Anonymous, 15 Dec 2018
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A B C D E F G H I J K L M N O P Q R S T U V W X Y Z

Blogs and Bullets II: New Media and Conflict after the Arab Spring

Blogs and Bullets II: New Media and Conflict after the Arab Spring

In this report from the United States Institute of Peace’s Centers of Innovation for Science, Technology, and Peacebuilding, and Media, Conflict, and Peacebuilding, a team of scholars from George Washington University and American University analyze the role of social media in the Arab Spring protests of 2011–12. It builds on a previous report, published in 2010 by USIP Press, titled Blogs and Bullets: New Media in Contentious Politics, and applies its five-level framework for studying and understanding the role of new media in political movements. The authors utilize a unique dataset from bit.ly, the URL shortener commonly associated with Twitter and used by other digital media such as Facebook. With these data, the authors are able to test empirically the claims of “cyberoptimists” and “cyberskeptics” about the role of new media in bringing down autocratic regimes in Tunisia, Egypt, and Libya and in spurring protests in other parts of the Arab World, such as Bahrain.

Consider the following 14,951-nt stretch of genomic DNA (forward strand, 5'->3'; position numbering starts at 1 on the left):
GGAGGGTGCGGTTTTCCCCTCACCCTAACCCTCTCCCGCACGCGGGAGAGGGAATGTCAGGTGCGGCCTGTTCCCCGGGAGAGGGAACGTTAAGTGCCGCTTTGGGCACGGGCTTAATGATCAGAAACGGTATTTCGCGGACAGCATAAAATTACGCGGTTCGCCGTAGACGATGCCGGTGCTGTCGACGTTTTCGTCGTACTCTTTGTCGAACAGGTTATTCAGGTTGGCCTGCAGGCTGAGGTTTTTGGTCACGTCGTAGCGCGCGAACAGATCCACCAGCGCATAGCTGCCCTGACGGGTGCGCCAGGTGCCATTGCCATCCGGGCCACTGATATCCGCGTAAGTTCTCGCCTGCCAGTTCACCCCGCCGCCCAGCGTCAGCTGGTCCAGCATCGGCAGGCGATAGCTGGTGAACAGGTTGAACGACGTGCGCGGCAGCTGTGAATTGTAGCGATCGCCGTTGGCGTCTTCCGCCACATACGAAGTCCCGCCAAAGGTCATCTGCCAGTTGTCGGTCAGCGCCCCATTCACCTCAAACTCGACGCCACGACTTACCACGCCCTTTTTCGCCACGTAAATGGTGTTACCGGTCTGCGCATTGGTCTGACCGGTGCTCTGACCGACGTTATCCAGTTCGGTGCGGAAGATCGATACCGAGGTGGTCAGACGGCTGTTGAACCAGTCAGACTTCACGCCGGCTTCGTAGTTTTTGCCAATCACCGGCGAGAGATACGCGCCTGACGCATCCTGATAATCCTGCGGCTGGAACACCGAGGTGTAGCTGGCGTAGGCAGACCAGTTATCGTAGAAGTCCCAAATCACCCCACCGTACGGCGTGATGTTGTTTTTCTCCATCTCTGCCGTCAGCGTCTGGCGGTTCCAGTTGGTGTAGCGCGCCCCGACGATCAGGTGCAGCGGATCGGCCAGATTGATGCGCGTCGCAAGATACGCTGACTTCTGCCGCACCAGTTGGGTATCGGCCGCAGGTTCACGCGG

paper
23 p.
eng
PDF